The Medtronic model 7271 implantable defibrillator is a dual-chamber rate-responsive pacemaker and implantable defibrillator. The dual-chamber tachyarrhythmia detection algorithm in the ICD, PR Logic, has 3 independently programmable criteria (SVT criteria) to discriminate between SVT and VT/VF, with the goal of reducing the incidence of inappropriate VT/VF therapy. The 3 SVT criteria are programmed on or off for the detection of (1) sinus tachycardia, (2) atrial fibrillation (AF)/flutter, and (3) other 1:1 SVT episodes. In addition, the SVT limit parameter sets the fastest ventricular rate that can be identified as an SVT; tachycardias faster than the SVT limit are detected as VT or VF based on the ventricular rate criterion alone. Tachycardia discrimination with PR Logic is performed with the (1) atrial and ventricular rate, (2) pattern of atrial and ventricular events, (3) ventricular cycle length regularity, (4) atrioventricular (AV) dissociation, (5) evidence of AF, and (6) evidence of far-field R-wave sensing on the atrial lead. If SVT is confirmed and a double tachycardia, coexistence of a ventricular tachyarrhythmia during an SVT, has been excluded, then antitachycardia therapy is withheld.1
All spontaneous episodes with stored electrograms, the investigating physician’s classification of the rhythm, and ≥1 SVT criterion programmed ON were included in the analysis.
The sensitivity of a detection algorithm is the probability that VT/VF is detected when present. The absolute sensitivity of VT/VF detection cannot be computed from these data, because the ICD stores data only for those episodes that are rapid and long enough to be considered VT or VF based on the rate criterion. Therefore, we measured relative sensitivity defined as (sensitivity of detection with SVT criteria ON)/(sensitivity of rate-only detection). In this study, the sensitivity of rate-only detection is by definition 100% for episodes that are fast enough and long enough to be detected by the rate-only criterion. The relative sensitivity is [TP/(FN+TP)]× 100.
To determine the likelihood that a delivered ventricular arrhythmia pacing or shock therapy was appropriately required for treatment of a potentially life-threatening arrhythmia, the ventricular tachyarrhythmia (VT/VF) positive predictivity was calculated: [TP/(TP+FP)]× 100.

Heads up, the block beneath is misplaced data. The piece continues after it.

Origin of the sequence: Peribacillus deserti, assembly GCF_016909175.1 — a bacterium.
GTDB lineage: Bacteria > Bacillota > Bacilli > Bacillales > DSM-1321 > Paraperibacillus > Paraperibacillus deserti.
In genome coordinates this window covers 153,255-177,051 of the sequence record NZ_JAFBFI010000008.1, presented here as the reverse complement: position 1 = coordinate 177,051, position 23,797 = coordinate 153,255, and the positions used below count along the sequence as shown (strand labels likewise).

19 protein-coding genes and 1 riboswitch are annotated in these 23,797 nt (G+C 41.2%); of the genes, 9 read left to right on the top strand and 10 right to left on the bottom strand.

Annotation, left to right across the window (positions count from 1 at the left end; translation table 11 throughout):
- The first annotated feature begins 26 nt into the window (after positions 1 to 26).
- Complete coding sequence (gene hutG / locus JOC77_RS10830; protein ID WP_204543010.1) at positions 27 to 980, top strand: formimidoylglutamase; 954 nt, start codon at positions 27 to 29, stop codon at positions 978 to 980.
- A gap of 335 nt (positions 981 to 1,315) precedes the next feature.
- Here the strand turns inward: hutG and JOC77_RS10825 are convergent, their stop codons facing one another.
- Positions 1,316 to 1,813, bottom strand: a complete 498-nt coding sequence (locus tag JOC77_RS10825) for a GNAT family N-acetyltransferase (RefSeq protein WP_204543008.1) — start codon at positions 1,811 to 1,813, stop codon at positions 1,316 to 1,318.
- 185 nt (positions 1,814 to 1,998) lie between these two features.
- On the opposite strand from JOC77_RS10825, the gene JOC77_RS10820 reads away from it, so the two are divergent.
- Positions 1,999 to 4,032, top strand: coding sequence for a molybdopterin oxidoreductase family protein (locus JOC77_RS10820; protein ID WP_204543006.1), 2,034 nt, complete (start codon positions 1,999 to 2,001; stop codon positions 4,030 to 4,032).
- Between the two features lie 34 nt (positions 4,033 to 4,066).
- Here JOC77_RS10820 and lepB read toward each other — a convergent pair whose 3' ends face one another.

To determine the likelihood that ventricular arrhythmia pacing or shock therapy was appropriately not required during a rapid supraventricular rhythm, the supraventricular tachyarrhythmia (SVT) positive predictivity was calculated: [TN/(TN+FN)]× 100.
The specificity of a detection algorithm is the probability that VT/VF was NOT detected given that VT/VF was not present. The absolute specificity of VT/VF detection cannot be measured from these data for the same reasons that absolute VT/VF detection sensitivity cannot be computed. Therefore, we measured incremental specificity, which is the degree of improvement provided by the SVT criteria in reducing the number of FP VT/VF detections. VT/VF incremental specificity is defined as (specificity with SVT criteria ON)[minus](specificity with SVT criteria OFF). The specificity with SVT criteria OFF was 0%, because all episodes that meet rate detection criterion when enhancements are OFF will be detected and treated as VT/VF. Incremental specificity is equivalent to the observable specificity of detection with SVT criteria ON: [TN/(FP+TN)]× 100.
Bias is introduced in these performance numbers when an individual patient contributes multiple tachycardia episodes. Therefore, we corrected the algorithm performance calculations using the generalized estimating equations (GEE) statistical method2 3 with an exchangeable correlation structure to remove this bias. This technique controls for multiple responses within a patient by assuming a common correlation between any 2 responses. The resulting corrected observed performance measures are estimates of the average patient performance of the algorithm.
The clinical characteristics of the 933 patients are similar to those of previously reported ICD populations and are listed in Table 1⇓. There were 4856 spontaneous sustained tachycardias with ≥1 SVT criterion programmed ON that were recorded in 311 patients during the observation period. Physician classification defined 3488 episodes of spontaneous VT/VF from 232 patients (ventricular cycle length 329±75 ms) and 1368 episodes of spontaneous SVT from 149 patients (ventricular cycle length 373±69 ms).
The ICDs were programmed to detect VT with a tachycardia detection interval (TDI) of 395±40 ms, VF with a fibrillation detection interval (FDI) of 314±21 ms, and SVT with an SVT limit interval of 260±112 ms. Table 2⇓ lists the ventricular cycle lengths of the physician-classified VT/VF and SVT rhythms and the programmed TDI and FDI for the 311 ICDs that responded to arrhythmias.
The VT/VF and SVT rate detection parameters were clinically selected for each patient. The ventricular interval stability criterion was programmed off. The SVT criteria for sinus tachycardia and AF/flutter were programmed on at the time of discharge, and after the atrial lead was allowed to stabilize for 1 month, the “Other 1:1 SVT” criterion was usually enabled.